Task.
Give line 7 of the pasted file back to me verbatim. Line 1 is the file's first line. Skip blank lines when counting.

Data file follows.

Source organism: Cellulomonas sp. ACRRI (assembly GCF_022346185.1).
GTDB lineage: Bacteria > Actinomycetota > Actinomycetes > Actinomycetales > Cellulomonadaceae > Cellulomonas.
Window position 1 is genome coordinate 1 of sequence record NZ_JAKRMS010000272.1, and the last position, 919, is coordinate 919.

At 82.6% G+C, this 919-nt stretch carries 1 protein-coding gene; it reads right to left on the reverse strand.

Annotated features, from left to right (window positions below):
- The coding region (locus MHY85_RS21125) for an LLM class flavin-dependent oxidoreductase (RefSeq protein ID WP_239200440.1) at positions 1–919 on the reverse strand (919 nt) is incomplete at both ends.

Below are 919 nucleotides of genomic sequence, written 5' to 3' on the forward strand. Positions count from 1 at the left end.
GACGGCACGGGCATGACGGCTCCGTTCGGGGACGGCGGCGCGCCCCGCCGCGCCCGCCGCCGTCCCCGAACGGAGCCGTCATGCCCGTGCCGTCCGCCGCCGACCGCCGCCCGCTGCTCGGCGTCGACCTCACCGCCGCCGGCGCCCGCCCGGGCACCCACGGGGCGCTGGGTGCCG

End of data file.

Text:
Below are 919 nucleotides of genomic sequence, written 5' to 3' on the forward strand. Positions count from 1 at the left end.